Design history literature has given due attention to the development of the department store in the latter half of the 19th century and the early 20th century as they perfectly embodied the social and cultural changes taking place at the time. Because of this, early department stores have been a subject of much research, particularly regarding the fields of consumption, sociology, anthropology and the histories of business and retailing. However, there has been scant research undertaken on the protagonists responsible for the emergence of window display as an applied art and the methodologies they developed. Therefore, the subject area of this thesis is the display professionals who practised in the UK and Ireland between 1909-1959, the fundamental principles used in the creation of their displays and how they developed their skills, either by on the job training or via academic institutions.
My original contribution to knowledge takes a historiographic approach to explore, research and discuss the emergence of window display as a career in the UK and Ireland from 1909 to1959. A combination of methods, such as exploring primary resources, archives and journals are used to research the evolution of display and modes of education. Transatlantic and continental conversations were enabled by trade journals and travel to conventions where display tactics were analysed, shared and contested, encouraging a truly global approach to the development of techniques and teaching and learning. This thesis examines this interchange and exchange of practices, models, techniques, ideas, teaching methods.
This research points out how certain visual motifs and forms migrated from the fine art sector to commercial art during the early half of the twentieth century and the effect this had on window display, it elaborates on the implications of these transitions to the discipline. Commercial art was inspired by contemporary modernistic painting and sculpture and assigned a marketing rationale. The forms and patterns inspired by modernist methods such as cubism and constructivism allowed for clarity in presenting goods to the consumer. This thesis will lead to the first narrative to offer a particularly focused and comprehensive insight into the pioneers, history and emergence of window display as an applied art form.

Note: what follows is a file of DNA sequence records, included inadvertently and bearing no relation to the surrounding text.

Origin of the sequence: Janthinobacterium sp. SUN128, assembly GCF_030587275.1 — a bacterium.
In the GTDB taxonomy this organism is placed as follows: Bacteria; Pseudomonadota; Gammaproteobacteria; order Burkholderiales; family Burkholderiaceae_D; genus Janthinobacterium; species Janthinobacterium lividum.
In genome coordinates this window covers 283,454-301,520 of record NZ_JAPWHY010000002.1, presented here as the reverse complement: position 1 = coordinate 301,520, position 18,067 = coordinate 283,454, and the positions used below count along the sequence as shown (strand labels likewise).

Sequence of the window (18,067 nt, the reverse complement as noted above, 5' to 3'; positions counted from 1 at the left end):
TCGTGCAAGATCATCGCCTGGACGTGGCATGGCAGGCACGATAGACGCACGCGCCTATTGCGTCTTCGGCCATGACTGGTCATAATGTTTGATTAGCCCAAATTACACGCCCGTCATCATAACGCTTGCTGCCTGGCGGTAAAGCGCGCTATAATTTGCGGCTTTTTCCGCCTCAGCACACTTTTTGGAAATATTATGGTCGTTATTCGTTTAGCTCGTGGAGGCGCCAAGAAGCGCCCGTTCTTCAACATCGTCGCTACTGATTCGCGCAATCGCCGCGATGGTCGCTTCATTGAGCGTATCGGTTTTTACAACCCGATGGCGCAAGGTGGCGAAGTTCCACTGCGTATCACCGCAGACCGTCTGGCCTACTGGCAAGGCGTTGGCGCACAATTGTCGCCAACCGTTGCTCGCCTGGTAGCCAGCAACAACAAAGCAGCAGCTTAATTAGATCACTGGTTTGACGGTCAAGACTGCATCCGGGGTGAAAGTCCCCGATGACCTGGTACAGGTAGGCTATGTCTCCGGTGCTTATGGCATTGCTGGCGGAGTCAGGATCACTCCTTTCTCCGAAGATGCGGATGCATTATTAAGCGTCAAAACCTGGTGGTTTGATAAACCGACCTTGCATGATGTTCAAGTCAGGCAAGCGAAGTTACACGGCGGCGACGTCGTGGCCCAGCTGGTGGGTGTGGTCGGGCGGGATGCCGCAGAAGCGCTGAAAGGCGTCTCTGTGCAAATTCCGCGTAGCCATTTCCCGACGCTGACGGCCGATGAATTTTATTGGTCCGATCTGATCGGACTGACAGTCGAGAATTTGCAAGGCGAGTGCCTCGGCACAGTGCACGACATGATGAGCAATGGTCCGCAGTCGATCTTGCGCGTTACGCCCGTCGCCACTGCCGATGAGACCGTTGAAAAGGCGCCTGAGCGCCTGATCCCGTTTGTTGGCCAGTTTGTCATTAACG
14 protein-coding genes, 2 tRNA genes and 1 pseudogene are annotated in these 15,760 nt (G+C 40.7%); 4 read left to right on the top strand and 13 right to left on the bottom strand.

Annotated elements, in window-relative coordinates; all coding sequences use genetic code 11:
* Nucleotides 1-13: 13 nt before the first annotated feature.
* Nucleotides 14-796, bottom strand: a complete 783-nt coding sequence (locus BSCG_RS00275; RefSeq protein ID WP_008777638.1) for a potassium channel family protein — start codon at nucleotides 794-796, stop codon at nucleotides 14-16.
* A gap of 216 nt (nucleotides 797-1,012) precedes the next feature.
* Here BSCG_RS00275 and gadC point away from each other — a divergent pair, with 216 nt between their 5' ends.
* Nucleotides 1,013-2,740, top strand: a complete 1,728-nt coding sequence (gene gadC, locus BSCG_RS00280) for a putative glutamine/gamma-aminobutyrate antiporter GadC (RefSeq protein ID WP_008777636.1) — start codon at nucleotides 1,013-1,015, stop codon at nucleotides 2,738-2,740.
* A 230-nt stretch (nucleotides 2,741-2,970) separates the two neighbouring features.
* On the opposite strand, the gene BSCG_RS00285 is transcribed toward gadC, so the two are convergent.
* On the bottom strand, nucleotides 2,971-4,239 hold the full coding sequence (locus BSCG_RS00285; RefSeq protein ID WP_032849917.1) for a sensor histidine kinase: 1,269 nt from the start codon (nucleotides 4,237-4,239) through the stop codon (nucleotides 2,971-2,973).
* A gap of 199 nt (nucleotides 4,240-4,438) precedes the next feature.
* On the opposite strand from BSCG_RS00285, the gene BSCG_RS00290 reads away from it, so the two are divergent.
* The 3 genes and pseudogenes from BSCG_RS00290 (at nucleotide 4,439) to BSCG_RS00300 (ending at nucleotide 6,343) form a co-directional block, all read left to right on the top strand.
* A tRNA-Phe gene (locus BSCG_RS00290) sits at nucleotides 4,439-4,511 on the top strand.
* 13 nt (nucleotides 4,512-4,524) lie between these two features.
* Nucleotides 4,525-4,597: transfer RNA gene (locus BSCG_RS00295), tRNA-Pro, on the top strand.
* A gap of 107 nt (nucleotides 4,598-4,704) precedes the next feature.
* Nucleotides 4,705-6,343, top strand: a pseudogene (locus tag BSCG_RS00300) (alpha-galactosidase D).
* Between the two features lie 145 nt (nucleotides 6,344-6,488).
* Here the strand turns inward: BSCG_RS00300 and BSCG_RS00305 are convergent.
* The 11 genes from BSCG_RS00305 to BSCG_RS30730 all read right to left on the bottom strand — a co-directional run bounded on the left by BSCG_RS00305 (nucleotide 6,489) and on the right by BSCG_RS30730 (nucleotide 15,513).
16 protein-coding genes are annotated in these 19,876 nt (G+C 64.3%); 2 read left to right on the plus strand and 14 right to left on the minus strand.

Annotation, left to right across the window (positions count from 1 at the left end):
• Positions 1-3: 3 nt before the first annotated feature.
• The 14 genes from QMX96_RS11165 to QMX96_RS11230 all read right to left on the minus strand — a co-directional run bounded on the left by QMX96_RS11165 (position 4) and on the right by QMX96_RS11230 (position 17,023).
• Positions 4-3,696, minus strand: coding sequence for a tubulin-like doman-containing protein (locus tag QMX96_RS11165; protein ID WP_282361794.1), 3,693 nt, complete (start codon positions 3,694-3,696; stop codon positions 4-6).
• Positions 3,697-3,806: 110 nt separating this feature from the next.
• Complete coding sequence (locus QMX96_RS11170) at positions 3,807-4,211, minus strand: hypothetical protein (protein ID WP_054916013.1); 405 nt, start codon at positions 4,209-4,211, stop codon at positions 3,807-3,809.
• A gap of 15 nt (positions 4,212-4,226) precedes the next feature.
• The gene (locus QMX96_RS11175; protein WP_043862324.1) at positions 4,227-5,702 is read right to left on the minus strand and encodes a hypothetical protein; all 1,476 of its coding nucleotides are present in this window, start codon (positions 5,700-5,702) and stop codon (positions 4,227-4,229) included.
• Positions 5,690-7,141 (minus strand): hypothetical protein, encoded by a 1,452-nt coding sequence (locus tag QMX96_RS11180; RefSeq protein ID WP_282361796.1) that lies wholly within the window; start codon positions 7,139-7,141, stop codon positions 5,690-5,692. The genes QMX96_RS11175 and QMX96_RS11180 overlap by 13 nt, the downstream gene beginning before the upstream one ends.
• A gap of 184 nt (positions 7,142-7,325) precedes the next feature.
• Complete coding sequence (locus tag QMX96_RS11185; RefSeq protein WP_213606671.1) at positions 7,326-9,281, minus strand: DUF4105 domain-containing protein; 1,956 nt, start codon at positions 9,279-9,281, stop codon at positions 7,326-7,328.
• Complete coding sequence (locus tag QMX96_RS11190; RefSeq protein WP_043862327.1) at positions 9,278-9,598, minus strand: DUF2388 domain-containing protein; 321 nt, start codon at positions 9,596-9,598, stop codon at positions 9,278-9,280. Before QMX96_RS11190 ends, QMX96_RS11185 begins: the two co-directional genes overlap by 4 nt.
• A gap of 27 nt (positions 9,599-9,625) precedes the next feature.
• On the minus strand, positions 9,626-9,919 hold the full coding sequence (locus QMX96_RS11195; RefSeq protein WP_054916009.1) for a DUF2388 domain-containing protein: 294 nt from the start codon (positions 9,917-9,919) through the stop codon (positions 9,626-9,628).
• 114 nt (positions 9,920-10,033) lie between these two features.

Having started off as an 'apprentice' window dresser at the tender age of seventeen, I now find myself teaching and developing the practice in a third level institution as the Programme Chair of the BA Visual Merchandising and Display at the Dublin Institute of Technology. This has led to an interest in discovering why there is a dearth of available historical material regarding Window Display. It is hoped that my research will lead to a bank of knowledge that can be used by design historians and those interested in the subject matter to enable teaching and promote awareness of this undermined applied art.
Article ‘On Creativity' in InPrint 2011. http://arrow.dit.ie/aaschadpart/6/
Paper ‘How Can We Nurture and Develop Creativity in First Year Design Students' in Irish Journal of Academic Practice 2012. http://arrow.dit.ie/ijap/vol1/iss1/4/
Presented paper at INTED (International Technology, Education and Development Conference) Valencia, March 2011: The Benefits of Work Placement in Tertiary Design Education. http://arrow.dit.ie/ltccon/5/
Presented paper at ELIA (European League of Institutes of Art) Teachers Academy, Porto, July 2012: Developing and Nurturing Creativity in First Year Design Students. http://arrow.dit.ie/ltcdis/18/
Presented joint paper at ELIA Teachers Academy Amsterdam, June 2013: A Digital Learning Experience in Tertiary Design Education. http://arrow.dit.ie/aaschadpcon/8/
Verbal presentation at CUMULUS conference in NCAD, Dublin Oct 2013: A Digital Learning Experience in Tertiary Design Education.
Verbal presentation at LIN conference, Dublin Nov 2013: 1st week of term creative class ‘The Wallet Project'.
Presented paper at IJADE (International Journal of Art and Design Education), Chester, November 2013: Redesigning Studio Apartments for Sheltered Accommodation using Colour Theory. http://arrow.dit.ie/civpostbk/22/
Presented joint paper at Higher Education in Transformation Symposium, Dublin Castle, March 2015, The Tri-Party Partnership: An Investigation into the Existing Support Structures within a DIT Work Placement.http://arrow.dit.ie/aaschadpcon/16/